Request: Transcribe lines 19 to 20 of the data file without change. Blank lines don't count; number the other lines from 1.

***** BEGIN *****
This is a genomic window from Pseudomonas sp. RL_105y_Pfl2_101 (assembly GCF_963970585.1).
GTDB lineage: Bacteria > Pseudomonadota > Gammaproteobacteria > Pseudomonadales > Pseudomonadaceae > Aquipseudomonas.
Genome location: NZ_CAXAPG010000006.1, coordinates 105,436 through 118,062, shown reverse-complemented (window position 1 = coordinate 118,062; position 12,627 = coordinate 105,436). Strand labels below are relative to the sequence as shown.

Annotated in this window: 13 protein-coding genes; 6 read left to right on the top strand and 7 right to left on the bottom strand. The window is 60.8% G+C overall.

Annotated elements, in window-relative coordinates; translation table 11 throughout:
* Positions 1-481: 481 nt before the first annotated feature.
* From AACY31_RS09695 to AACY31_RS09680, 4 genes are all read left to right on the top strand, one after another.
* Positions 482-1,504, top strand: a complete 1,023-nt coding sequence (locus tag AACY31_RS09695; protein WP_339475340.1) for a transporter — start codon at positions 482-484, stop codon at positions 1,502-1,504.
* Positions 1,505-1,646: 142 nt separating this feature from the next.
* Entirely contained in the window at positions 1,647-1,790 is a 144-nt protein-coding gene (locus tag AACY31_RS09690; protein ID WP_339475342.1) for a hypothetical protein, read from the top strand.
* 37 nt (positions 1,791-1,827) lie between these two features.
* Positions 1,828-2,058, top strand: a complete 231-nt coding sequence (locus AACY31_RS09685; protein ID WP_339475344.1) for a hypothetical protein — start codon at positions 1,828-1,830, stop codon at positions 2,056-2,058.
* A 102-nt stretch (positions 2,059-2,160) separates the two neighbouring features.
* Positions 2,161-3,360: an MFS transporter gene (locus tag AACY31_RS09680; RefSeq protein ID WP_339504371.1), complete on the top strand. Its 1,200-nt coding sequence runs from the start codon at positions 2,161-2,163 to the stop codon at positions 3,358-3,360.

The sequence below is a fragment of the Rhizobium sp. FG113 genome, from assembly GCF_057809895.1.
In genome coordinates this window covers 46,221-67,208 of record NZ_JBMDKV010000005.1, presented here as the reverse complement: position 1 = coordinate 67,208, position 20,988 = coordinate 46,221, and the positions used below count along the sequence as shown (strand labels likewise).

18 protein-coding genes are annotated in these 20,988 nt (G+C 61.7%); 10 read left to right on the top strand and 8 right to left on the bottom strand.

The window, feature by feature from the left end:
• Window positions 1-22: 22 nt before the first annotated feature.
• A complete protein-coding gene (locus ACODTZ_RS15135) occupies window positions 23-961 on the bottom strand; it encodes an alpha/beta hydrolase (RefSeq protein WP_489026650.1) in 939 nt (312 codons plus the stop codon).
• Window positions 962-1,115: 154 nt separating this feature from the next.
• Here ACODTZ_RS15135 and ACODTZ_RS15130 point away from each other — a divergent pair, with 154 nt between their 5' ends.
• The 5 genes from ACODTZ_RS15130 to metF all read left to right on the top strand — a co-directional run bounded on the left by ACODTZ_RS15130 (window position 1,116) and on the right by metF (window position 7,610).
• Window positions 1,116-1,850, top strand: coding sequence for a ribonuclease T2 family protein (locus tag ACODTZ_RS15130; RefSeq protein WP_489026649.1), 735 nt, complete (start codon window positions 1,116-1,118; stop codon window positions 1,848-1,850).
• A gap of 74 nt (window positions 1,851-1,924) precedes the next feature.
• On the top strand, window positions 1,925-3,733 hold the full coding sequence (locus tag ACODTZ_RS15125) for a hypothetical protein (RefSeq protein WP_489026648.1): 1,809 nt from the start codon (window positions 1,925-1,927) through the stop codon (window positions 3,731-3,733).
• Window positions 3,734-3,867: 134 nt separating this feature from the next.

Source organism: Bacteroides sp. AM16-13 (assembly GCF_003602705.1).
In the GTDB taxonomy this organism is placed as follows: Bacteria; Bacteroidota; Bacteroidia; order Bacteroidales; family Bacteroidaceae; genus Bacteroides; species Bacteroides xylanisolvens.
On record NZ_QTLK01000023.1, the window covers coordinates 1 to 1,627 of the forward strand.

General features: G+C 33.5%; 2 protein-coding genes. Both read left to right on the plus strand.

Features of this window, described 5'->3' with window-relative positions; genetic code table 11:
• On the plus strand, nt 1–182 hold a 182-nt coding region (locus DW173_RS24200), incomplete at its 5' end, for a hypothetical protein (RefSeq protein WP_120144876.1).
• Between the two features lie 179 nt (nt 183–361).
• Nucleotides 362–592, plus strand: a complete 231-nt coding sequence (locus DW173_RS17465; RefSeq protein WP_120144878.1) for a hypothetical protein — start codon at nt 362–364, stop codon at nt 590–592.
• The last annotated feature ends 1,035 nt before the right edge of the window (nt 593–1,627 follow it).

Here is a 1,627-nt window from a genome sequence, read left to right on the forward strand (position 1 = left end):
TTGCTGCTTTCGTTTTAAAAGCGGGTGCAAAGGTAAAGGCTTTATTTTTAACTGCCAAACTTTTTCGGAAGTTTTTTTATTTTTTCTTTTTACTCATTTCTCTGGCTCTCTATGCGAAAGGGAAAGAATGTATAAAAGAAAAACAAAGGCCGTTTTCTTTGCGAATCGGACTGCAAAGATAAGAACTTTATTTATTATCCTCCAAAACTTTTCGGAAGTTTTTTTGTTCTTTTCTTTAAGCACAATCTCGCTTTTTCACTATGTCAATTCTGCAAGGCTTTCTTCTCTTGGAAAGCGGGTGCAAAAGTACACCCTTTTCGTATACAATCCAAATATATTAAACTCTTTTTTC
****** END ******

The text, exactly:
• Window positions 1-22: 22 nt before the first annotated feature.
• A complete protein-coding gene (locus ACODTZ_RS15135) occupies window positions 23-961 on the bottom strand; it encodes an alpha/beta hydrolase (RefSeq protein WP_489026650.1) in 939 nt (312 codons plus the stop codon).